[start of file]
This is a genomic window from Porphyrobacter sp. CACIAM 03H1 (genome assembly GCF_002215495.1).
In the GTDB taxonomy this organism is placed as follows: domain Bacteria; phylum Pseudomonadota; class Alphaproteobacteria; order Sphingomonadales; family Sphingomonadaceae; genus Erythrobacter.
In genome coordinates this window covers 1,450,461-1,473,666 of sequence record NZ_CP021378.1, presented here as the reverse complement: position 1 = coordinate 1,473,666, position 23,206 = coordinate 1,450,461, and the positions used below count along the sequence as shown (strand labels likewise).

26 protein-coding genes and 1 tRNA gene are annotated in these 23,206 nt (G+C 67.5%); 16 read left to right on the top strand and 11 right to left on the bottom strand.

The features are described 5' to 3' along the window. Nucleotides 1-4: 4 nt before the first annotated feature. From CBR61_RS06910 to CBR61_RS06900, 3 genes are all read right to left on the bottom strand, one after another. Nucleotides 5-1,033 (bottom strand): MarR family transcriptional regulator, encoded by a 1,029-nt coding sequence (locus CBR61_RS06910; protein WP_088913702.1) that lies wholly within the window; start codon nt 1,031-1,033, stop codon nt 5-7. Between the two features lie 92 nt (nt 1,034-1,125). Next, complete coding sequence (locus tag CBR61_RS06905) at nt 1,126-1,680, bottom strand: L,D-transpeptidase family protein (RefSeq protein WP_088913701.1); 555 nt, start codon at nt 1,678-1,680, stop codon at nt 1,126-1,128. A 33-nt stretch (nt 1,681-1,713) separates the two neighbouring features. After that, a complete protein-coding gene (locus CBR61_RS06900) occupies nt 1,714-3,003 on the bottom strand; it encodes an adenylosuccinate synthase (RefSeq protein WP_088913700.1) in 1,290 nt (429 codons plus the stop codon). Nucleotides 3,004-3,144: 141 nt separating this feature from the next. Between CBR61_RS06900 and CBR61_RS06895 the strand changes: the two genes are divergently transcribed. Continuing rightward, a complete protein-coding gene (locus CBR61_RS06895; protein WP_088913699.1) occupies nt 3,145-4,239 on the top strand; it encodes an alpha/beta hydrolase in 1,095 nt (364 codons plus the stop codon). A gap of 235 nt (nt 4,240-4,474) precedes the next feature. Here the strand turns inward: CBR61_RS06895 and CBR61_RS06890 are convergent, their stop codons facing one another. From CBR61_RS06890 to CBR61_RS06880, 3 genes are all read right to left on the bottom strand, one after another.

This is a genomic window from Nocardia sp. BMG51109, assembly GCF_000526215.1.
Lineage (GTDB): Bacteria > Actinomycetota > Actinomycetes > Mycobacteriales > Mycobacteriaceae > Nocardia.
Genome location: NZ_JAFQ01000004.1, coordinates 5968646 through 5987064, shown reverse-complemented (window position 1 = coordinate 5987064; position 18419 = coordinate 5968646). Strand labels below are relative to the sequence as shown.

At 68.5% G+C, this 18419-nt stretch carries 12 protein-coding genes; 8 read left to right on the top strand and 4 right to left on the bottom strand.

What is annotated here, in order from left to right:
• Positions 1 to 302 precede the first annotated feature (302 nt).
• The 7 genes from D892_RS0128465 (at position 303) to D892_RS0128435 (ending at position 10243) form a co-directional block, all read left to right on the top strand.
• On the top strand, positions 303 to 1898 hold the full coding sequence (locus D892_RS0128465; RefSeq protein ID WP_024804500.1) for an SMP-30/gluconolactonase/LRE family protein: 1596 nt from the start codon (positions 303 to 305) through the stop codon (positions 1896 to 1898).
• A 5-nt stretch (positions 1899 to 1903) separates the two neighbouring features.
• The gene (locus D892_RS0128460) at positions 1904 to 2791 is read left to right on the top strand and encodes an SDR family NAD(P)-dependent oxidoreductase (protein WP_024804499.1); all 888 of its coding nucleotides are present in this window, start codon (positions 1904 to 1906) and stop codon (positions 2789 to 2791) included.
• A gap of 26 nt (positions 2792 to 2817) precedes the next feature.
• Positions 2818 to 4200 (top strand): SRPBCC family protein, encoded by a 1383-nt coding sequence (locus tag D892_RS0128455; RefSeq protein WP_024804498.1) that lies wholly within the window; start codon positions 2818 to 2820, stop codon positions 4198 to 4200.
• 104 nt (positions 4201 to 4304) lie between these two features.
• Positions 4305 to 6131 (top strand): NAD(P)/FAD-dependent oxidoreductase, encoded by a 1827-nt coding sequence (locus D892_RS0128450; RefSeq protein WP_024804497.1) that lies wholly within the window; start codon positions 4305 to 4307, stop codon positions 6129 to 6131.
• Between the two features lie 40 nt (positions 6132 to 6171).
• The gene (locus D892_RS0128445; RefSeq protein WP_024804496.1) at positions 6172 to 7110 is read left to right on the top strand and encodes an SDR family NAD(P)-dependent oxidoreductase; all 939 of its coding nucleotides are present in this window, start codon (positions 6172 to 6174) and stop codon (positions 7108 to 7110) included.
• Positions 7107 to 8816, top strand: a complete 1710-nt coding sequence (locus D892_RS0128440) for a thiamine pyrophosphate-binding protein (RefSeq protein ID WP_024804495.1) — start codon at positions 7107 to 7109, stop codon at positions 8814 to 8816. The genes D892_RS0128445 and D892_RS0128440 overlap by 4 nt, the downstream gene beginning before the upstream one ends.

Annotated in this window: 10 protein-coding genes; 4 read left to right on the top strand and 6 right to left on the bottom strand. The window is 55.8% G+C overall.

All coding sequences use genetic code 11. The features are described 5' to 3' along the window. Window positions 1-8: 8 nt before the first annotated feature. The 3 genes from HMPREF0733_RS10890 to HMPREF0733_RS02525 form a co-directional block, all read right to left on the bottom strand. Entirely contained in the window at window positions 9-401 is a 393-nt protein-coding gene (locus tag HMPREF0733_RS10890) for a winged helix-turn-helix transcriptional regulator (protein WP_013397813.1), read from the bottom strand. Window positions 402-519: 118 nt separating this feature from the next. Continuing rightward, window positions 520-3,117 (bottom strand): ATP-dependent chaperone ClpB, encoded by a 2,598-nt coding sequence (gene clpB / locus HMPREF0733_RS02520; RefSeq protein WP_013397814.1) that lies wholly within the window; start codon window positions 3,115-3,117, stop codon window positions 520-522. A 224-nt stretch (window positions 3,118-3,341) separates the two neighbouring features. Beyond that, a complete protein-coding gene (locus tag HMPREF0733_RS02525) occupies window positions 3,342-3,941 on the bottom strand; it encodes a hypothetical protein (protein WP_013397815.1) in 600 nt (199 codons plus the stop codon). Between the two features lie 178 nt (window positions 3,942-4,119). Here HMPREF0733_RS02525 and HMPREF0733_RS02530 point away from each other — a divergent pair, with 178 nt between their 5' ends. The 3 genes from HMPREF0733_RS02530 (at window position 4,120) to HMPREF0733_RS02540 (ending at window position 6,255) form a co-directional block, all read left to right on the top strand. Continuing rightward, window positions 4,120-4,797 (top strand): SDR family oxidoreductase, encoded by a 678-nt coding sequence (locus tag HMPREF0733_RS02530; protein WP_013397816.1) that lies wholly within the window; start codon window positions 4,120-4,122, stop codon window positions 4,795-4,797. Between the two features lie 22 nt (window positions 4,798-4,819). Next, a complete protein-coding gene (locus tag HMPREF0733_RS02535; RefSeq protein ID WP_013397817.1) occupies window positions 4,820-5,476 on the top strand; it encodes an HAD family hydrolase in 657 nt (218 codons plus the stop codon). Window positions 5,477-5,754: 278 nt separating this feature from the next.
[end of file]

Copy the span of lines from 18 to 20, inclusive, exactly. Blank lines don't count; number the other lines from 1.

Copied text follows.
• 104 nt (positions 4201 to 4304) lie between these two features.
• Positions 4305 to 6131 (top strand): NAD(P)/FAD-dependent oxidoreductase, encoded by a 1827-nt coding sequence (locus D892_RS0128450; RefSeq protein WP_024804497.1) that lies wholly within the window; start codon positions 4305 to 4307, stop codon positions 6129 to 6131.
• Between the two features lie 40 nt (positions 6132 to 6171).